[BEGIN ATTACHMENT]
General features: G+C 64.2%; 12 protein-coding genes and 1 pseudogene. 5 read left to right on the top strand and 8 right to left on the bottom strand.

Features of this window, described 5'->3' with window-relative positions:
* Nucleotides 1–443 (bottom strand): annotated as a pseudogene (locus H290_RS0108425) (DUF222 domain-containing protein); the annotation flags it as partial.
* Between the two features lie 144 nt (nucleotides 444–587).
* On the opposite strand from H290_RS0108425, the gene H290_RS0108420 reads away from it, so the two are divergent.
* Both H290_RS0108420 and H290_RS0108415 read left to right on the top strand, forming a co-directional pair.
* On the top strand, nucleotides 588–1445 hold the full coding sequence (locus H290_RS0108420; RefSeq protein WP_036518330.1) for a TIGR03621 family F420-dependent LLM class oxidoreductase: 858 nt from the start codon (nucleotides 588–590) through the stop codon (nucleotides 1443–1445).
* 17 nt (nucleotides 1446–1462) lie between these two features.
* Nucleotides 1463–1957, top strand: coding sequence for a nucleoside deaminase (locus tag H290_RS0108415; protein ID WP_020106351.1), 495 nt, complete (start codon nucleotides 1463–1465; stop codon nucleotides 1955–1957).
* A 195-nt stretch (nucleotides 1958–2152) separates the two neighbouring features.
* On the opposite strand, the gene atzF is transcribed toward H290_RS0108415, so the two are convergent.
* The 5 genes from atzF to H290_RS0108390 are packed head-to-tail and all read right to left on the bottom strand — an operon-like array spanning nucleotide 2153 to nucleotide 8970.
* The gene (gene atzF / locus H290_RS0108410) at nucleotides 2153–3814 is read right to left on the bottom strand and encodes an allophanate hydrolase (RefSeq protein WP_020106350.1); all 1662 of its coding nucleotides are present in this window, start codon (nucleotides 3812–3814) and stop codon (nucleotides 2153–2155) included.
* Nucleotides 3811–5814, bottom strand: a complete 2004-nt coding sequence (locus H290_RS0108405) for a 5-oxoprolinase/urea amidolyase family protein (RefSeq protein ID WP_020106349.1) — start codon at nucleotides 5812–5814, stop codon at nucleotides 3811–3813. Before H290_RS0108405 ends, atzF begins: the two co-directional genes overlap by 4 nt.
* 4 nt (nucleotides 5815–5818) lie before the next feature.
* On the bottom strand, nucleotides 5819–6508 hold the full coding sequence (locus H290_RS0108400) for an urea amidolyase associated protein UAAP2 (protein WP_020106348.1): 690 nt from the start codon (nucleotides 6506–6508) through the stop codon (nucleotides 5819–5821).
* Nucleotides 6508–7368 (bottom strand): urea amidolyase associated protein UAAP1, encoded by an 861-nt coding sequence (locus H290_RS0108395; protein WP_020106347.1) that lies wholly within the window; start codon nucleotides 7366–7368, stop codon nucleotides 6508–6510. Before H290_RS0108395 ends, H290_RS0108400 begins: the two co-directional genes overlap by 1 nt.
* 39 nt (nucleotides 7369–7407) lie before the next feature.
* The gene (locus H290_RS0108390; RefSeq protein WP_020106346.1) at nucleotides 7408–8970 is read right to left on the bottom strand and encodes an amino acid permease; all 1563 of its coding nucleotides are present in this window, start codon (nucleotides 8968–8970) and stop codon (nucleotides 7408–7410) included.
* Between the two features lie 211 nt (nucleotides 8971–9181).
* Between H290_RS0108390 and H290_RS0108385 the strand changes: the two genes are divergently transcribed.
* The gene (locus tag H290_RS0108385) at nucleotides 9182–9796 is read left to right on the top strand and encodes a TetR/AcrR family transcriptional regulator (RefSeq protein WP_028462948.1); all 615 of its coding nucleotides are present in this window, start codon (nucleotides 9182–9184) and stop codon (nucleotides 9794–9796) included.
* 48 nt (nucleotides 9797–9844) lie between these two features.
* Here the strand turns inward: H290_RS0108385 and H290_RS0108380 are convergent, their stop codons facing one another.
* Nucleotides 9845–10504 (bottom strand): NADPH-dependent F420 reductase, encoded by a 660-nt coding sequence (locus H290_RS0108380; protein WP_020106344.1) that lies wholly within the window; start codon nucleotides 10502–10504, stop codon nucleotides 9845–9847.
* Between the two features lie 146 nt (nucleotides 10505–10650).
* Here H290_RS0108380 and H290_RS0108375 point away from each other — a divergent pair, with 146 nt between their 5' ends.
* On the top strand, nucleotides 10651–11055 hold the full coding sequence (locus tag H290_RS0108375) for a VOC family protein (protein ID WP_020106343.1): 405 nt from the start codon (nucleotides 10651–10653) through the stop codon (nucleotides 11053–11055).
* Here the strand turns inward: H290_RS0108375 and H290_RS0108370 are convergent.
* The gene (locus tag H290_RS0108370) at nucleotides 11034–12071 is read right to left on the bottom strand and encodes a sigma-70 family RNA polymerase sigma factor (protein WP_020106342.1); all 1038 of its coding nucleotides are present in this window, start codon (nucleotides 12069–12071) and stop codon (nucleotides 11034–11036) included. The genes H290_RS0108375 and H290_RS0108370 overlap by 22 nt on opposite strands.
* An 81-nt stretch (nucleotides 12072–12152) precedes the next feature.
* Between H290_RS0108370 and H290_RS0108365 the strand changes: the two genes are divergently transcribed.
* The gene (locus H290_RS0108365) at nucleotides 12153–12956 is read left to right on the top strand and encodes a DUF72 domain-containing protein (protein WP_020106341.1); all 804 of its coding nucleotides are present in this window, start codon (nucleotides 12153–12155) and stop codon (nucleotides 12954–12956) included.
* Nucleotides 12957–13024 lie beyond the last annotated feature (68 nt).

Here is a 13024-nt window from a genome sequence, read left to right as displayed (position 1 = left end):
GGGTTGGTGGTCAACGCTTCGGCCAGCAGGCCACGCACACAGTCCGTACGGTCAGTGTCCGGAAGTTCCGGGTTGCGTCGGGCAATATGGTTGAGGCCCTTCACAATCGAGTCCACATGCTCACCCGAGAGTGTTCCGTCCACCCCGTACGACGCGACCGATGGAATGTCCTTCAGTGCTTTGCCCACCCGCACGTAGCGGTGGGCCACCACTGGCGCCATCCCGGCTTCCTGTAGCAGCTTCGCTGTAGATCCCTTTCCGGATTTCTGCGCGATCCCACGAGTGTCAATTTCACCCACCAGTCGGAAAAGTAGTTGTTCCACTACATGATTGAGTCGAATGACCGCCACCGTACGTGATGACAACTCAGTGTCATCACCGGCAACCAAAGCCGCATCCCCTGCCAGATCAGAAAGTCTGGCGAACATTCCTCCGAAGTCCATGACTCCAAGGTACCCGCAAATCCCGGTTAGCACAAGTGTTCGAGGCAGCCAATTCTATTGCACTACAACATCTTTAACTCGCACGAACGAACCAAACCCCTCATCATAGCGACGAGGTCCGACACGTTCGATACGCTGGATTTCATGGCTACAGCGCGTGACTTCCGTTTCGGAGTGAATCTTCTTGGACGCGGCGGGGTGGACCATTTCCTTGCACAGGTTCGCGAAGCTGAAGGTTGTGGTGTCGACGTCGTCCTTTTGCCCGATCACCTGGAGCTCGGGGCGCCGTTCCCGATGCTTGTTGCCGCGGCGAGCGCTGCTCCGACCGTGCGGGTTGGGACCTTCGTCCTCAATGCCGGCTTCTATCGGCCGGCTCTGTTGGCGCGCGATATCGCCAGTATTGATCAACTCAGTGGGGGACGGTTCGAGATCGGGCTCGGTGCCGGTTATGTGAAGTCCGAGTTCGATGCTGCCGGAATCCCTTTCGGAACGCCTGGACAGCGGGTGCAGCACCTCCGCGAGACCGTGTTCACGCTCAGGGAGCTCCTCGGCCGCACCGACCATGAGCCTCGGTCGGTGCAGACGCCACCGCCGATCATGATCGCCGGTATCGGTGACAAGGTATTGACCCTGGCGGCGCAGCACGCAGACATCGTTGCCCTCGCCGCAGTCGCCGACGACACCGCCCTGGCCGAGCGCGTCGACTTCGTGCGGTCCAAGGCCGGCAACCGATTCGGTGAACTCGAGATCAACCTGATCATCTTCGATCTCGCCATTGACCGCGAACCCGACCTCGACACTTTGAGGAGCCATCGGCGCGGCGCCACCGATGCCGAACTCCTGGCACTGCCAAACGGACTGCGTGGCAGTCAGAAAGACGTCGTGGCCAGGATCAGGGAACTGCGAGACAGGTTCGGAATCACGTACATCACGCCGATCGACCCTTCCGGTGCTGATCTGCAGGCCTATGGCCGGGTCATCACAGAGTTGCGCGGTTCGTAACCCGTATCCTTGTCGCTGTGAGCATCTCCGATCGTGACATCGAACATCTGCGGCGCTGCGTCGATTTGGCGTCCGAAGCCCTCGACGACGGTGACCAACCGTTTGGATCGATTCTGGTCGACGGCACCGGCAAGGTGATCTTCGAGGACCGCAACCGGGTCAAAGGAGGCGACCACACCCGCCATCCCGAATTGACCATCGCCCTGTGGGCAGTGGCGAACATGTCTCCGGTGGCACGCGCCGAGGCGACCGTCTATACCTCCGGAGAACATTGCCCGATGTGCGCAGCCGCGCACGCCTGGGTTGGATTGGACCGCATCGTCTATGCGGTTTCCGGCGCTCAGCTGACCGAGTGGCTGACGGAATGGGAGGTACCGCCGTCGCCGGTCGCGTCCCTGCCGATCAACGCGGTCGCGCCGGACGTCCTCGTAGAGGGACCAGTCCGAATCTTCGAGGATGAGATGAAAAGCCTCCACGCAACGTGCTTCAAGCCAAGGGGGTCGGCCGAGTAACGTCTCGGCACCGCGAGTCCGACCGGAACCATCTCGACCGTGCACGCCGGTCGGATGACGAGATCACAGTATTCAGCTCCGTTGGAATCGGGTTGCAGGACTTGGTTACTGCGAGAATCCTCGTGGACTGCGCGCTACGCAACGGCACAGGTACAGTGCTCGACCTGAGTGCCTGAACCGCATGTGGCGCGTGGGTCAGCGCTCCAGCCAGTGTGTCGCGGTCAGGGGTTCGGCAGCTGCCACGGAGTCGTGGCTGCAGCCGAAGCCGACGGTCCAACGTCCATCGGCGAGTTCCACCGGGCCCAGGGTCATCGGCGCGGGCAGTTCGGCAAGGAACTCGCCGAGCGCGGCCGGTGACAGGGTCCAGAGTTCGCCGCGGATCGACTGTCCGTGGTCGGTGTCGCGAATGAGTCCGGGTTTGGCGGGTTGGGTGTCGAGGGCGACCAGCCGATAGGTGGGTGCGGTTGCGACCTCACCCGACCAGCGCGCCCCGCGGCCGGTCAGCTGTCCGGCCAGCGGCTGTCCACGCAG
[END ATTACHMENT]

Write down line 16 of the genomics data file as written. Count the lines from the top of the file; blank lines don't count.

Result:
* On the bottom strand, nucleotides 5819–6508 hold the full coding sequence (locus H290_RS0108400) for an urea amidolyase associated protein UAAP2 (protein WP_020106348.1): 690 nt from the start codon (nucleotides 6506–6508) through the stop codon (nucleotides 5819–5821).